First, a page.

But a banker, engaged at enormous expense,
    Had the whole of their cash in his care.
    Lewis Carroll
    • elsien
    • By elsien 1st Jan 19, 12:40 PM
    • 18,116 Posts
    • 46,183 Thanks
    elsien
    Your kids are adults with their own lives. Any decision you make needs to be based on what's best for you, not what they think.
    All shall be well, and all shall be well, and all manner of things shall be well.

    Pedant alert - it's could have, not could of.
    • Mercenary
    • By Mercenary 1st Jan 19, 1:28 PM
    • 611 Posts
    • 467 Thanks
    Mercenary
    I suggested a divorce to my husband after waiting until the offspring were grown up and settled. They knew our relationship hadn't been good for many years and it wasn't a shock to them....or him!
    We divorced after 37 years of marriage and are much happier leading our separate lives, and we now have a better relationship as friends-who-used-to-be-married.

    Don't be afraid to change what is left of your life. You only get one. Don't keep yourself in a box in fear of other people's opinions.
    • Grezz24
    • By Grezz24 2nd Jan 19, 2:19 PM
    • 199 Posts
    • 250 Thanks
    Grezz24
    Have you sat down and spoke with your husband about how you're feeling, and that you are unhappy in the marriage etc?

    Id suggest a conversation would be my next step. If you have fallen out of love with him, and from reading your posts that's the main message i get, then you need to have that conversation with him and then your children.

    It sounds like he is happy with the current situation and may not know how you are feeling at this moment in time, and a talk may spur him into action to return to work P/T and you may be able to work on it and find that spark again, or it may be the final nail in the coffin and you can both look to move on.
    • ViolaLass
    • By ViolaLass 2nd Jan 19, 9:20 PM
    • 5,485 Posts
    • 7,592 Thanks
    ViolaLass
    Theoretica "If you separated, and lived separate lives in separate homes, what would you expect to be the practical or emotional benefits to you over living mostly separate lives in the same home?"

    1 not having to pretend to the outside world, friends and colleagues that our marriage is ok. Our kids have already seen from the inside that it's not but naturally prefer us to stay together. So being able to be honest with my friends mainly. You can be honest with your friends now.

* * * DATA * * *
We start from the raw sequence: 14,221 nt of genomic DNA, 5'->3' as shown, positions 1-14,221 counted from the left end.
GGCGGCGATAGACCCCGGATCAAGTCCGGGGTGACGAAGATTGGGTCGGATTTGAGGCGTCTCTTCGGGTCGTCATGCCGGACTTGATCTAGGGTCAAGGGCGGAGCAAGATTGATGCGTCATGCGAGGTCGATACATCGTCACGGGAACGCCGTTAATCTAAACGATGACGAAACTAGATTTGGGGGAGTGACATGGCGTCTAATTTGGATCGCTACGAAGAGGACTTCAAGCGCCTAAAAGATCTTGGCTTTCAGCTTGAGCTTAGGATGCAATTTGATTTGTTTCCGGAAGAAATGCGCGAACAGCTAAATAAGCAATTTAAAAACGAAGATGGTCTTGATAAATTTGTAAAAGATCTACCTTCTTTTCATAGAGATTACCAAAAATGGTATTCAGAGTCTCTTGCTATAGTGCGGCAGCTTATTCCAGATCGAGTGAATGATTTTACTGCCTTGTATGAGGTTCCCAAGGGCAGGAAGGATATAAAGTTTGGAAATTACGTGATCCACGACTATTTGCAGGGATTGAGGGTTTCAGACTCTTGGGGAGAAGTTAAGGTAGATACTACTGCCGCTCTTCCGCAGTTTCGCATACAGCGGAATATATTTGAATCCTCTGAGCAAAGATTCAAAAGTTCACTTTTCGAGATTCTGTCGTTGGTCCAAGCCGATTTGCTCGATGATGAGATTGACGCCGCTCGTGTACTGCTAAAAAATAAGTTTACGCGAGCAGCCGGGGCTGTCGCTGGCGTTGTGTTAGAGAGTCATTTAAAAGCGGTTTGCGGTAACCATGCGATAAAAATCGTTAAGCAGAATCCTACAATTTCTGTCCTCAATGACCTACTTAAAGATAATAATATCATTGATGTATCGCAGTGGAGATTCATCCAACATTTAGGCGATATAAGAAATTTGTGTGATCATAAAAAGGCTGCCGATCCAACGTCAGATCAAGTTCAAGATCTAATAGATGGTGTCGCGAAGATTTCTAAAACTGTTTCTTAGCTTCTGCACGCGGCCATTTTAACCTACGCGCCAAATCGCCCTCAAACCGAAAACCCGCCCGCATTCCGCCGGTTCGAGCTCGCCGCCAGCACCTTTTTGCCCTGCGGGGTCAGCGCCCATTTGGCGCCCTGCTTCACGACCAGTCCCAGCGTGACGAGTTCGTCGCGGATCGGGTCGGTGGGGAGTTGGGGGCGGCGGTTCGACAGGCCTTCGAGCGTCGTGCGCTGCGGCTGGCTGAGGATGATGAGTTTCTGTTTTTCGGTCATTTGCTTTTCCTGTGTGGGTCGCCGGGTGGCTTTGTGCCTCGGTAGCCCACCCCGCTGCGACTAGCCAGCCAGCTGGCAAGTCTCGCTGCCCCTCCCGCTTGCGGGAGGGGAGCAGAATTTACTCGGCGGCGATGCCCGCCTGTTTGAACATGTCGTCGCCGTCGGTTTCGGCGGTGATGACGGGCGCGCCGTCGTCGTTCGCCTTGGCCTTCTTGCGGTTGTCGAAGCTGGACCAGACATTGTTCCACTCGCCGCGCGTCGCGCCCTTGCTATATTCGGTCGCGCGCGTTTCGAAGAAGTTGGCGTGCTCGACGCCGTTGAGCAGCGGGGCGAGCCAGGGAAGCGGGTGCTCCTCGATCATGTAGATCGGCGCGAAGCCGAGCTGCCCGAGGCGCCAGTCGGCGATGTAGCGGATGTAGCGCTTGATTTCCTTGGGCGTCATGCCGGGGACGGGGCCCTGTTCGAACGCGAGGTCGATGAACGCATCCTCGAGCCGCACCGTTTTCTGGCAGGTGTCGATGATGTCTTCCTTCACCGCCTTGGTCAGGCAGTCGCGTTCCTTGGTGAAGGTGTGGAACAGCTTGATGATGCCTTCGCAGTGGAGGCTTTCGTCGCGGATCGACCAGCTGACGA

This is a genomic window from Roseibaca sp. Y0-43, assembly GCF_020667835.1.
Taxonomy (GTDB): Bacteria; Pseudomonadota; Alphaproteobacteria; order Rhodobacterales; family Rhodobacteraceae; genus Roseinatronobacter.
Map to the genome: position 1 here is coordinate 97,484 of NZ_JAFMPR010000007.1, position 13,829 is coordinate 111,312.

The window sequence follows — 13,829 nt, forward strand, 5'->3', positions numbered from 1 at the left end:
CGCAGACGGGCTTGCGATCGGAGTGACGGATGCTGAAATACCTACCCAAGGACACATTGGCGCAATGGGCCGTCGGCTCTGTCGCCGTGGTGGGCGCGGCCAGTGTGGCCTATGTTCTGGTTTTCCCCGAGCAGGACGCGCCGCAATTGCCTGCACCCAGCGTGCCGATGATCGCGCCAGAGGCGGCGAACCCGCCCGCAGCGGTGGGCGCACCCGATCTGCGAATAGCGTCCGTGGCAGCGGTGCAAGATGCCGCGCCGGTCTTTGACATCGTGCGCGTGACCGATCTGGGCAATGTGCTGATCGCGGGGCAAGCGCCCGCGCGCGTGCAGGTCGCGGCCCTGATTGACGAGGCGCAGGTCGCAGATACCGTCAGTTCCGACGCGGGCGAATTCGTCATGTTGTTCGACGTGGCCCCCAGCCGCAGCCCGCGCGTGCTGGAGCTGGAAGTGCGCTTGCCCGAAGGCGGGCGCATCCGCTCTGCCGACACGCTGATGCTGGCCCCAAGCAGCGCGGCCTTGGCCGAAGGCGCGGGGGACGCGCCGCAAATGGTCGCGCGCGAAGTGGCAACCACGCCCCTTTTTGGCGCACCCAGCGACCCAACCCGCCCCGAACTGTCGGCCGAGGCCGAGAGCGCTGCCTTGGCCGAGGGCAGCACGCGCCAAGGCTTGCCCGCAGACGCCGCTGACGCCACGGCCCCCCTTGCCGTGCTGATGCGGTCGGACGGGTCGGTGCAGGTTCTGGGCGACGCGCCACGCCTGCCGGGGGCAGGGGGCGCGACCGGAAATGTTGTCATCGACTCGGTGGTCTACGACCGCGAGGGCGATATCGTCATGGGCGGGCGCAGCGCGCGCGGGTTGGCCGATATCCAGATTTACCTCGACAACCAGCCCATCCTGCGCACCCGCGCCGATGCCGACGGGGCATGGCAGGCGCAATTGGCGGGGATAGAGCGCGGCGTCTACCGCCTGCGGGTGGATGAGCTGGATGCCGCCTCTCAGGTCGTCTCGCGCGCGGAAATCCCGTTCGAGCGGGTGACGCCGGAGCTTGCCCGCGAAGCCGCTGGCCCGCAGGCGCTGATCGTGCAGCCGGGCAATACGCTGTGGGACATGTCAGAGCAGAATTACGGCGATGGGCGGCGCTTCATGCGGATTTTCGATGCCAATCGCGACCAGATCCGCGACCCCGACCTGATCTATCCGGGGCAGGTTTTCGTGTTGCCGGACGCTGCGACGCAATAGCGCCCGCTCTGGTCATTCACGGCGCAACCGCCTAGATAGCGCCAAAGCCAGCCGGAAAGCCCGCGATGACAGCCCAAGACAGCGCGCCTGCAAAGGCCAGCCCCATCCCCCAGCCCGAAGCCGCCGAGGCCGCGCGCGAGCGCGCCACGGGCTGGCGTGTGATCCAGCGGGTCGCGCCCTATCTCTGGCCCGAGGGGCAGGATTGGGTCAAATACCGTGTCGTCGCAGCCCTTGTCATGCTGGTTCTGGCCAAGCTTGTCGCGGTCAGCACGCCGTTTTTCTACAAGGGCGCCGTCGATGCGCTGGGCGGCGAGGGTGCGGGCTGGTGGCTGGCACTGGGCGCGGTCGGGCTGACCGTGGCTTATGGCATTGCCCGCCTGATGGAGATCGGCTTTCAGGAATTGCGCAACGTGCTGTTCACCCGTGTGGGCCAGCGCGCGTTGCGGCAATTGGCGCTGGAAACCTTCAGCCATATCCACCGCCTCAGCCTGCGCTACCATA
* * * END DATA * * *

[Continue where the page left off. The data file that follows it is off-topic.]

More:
2 being open to new relationships which sounds more trouble than it's worth from what I can see of other people's experiences.

    3 practically I know it would cost us a lot more to live separately but is not impossible. Our remaining adult child at home would want to live with one of us.

    4 for family reasons it is easier to live separate lives in the same house, kids visit us together and invite us out together.This wouldn't have to stop.

    So conflicted, which is where relate might help.
    Originally posted by Marges
    Go on a holiday first. It's a smaller change. See how it makes you feel.

    How do you know how your children feel if you haven't been honest with them?
    • harrys nan
    • By harrys nan 2nd Jan 19, 10:17 PM
    • 1,537 Posts
    • 3,052 Thanks
    harrys nan
    You are coming over as unhappy, Just make sure that it would be best for you if you divorce, nobody else. Life is short and we only get 1 go at it, never regret what you do, only what you don't.
    I am sure if that's the way you decide to go then your kids will be fine, it's just a case of then getting used to the change
    Treat other's how you like to be treated.

    Harry born 23/09/2008
    New baby grandson, Louie born 28/06/2012,
    Proud nanny to two beautiful boys
    • FabFifty
    • By FabFifty 4th Jan 19, 12:38 PM
    • 85 Posts
    • 128 Thanks
    FabFifty
    Agree with "Don't be afraid to change what is left of your life. You only get one. Don't keep yourself in a box in fear of other people's opinions.".

    Ask yourself - is this how I want to spend the next 30/40 years?
    • davidwood681
    • By davidwood681 4th Jan 19, 1:56 PM
    • 792 Posts
    • 2,491 Thanks
    davidwood681
    You said your hubby let himself go......does that mean he's put on weight?

    If so I'm a bit confused because women keep telling us men curves (fat) are beautiful and that's how real women look.

    Does this not apply to men too?
    • SuperPikachu
    • By SuperPikachu 4th Jan 19, 2:36 PM
    • 216 Posts
    • 332 Thanks
    SuperPikachu
    You said your hubby let himself go......does that mean he's put on weight?

    If so I'm a bit confused because women keep telling us men curves (fat) are beautiful and that's how real women look.

    Does this not apply to men too?
    Originally posted by davidwood681
    Could be all sorts couldn't it? Put on weight, not washing properly, maybe drinking, being unhealthy, miserable/grumpy, not making any effort with appearance, smelling, living in trackies or similar etc.

    Can't just latch on to weight if somebody uses that saying.
    "Wild Pikachu appeared!"
    • pimento
    • By pimento 4th Jan 19, 3:26 PM
    • 5,568 Posts
    • 7,218 Thanks
    pimento
    Agree with "Don't be afraid to change what is left of your life. You only get one. Don't keep yourself in a box in fear of other people's opinions.".

    Ask yourself - is this how I want to spend the next 30/40 years?
    Originally posted by FabFifty
    I was in a position where I was left on my own at 53 when my husband died (he was 58). I never wanted to be on my own and was a bit nervous about it.

    Four and a half years later, I'm re-married and about to retire and travel the world.

    I won't say that I'm glad my first husband died but I am doing more now and having more fun that I ever did before.

    Go for it.
    "If you think it's expensive to hire a professional to do the job, wait until you hire an amateur." -- Red Adair